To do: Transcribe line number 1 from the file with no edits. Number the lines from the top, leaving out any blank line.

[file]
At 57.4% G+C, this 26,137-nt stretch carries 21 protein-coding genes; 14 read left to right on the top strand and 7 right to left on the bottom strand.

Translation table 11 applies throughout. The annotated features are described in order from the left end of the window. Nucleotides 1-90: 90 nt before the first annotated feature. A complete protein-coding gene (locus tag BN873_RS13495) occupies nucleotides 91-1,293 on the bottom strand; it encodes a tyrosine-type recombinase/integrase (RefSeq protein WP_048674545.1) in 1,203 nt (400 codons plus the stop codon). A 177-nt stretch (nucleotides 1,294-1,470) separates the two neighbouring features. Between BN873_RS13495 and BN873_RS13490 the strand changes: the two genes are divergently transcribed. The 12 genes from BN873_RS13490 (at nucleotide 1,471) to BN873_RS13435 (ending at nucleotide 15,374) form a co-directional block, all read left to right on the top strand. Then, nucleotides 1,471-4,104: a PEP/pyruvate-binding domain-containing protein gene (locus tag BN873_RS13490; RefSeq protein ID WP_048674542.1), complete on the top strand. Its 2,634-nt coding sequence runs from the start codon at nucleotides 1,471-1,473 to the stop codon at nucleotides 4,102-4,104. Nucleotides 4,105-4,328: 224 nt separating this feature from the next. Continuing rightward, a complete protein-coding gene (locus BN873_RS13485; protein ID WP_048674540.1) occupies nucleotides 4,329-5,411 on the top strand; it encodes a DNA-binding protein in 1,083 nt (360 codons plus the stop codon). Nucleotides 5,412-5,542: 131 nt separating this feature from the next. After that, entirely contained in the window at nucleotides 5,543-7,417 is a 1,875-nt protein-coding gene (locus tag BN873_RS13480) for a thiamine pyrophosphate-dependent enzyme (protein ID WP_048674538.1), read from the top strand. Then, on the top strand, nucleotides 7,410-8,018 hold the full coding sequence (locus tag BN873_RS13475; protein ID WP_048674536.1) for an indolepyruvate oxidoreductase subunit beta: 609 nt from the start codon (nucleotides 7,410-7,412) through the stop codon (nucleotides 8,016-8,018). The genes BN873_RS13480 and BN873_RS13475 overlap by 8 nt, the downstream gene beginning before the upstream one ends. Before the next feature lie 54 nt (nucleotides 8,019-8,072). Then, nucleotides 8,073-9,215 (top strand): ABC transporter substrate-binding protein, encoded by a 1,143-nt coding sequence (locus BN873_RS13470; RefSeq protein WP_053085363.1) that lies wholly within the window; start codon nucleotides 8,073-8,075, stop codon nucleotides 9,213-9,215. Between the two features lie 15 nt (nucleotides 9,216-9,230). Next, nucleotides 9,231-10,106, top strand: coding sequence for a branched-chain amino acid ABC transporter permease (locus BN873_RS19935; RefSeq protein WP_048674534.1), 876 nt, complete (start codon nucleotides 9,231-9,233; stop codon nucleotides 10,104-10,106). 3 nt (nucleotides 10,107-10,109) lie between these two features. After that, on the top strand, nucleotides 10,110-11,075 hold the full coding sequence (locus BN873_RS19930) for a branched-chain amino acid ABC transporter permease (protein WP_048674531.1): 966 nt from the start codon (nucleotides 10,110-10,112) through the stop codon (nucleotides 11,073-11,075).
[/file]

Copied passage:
At 57.4% G+C, this 26,137-nt stretch carries 21 protein-coding genes; 14 read left to right on the top strand and 7 right to left on the bottom strand.